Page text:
Fennel, swiss chard, and white beans in a creamy gratin scented with nutmeg and topped with cheesy breadcrumbs.
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Sweet, tender bay scallops and baby Paris mushrooms get broiled under a simple, homey blanket of Gruyère-infused béchamel. Decadent!
A light, green version of the classic French gratin, this baked zucchini crumble is inspired by Avignon and full of the flavors of wine, herbs, and lots of cheese.
The gratin has the ability to elevate even the most humble of vegetables, even the oft overlooked turnip. This Turnip Gratin from Edward Behr's The Art of Eating Cookbook smothers sweet, thinly sliced turnips in a very special béchamel. Instead of the standard that's always rich but often a little bland, this version calls for a slow cooked béchamel that's infused with onion, clove, bay leaf, and ham.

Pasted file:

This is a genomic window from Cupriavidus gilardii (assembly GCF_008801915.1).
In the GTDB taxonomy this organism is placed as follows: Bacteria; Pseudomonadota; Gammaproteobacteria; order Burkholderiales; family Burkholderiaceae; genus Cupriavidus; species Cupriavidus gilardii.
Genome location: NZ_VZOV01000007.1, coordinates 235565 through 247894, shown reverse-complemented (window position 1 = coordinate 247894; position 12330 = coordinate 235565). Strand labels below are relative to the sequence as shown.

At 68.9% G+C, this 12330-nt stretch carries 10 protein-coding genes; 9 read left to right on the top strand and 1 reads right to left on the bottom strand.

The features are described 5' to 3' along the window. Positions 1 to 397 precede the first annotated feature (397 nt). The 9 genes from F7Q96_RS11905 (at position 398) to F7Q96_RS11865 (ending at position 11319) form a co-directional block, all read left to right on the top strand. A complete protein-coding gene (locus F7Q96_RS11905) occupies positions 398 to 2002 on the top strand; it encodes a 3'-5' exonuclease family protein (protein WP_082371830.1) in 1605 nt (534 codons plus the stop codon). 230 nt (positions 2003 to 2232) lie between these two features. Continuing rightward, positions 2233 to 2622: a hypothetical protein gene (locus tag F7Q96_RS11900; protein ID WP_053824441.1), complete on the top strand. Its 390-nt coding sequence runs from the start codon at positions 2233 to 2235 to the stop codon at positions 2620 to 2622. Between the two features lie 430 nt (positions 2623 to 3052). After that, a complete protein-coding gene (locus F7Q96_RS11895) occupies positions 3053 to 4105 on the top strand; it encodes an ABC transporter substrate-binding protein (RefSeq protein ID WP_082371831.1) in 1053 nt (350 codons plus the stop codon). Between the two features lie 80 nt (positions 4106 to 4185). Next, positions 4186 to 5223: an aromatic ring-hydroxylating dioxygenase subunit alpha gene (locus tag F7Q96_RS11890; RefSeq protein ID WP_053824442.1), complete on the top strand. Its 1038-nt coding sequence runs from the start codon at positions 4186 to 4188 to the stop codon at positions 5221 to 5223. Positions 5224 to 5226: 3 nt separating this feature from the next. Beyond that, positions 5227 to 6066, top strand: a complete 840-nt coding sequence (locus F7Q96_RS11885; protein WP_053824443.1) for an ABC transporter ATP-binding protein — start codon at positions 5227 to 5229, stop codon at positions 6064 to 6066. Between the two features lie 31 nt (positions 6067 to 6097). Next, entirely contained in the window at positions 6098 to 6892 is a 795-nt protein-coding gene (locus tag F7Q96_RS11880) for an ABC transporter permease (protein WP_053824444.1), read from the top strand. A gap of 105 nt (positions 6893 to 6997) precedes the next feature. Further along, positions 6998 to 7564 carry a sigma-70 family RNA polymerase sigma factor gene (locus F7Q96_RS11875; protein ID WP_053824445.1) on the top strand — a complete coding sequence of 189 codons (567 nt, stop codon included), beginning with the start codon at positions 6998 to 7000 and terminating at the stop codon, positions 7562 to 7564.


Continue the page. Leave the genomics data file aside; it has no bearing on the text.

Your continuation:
This recipe from The Art of Simple Food would convert just about anybody to Swiss chard. And while that rule could be applied to most gratins—heavy amounts of cream and cheese works wonders—Waters opts instead for a sprinkle of flour to thicken the base of milk. It keeps the taste clean and light while still bringing that stick-to-the-bones heartiness.
[Photograph: Robin Bellinger] Shopping List 1 1/4 cups dry beans: $1.50 1 onion: $0.50 1 carrot: $0.25 1 stalk celery (pro-rated): $0.25 Fresh sage: $1.39 Can tomatoes: $1.50 Greens: $2.00 Pantry items: Breadcrumbs, olive oil, salt, garlic, polenta. Total cost...
A few things attracted me to this recipe: its supposed Basque originsambitious restaurants) -->, its easy preparation in a food processor, and a quick 15-minute cooking time. I imagined the gratin of white beans would be crusty and creamy, like...
This week's Cook the Book entry, How to Pick a Peach by Russ Parsons, is all about where the foods in the produce aisle come from, when they're at their best, and how to pick a prime example of whatever...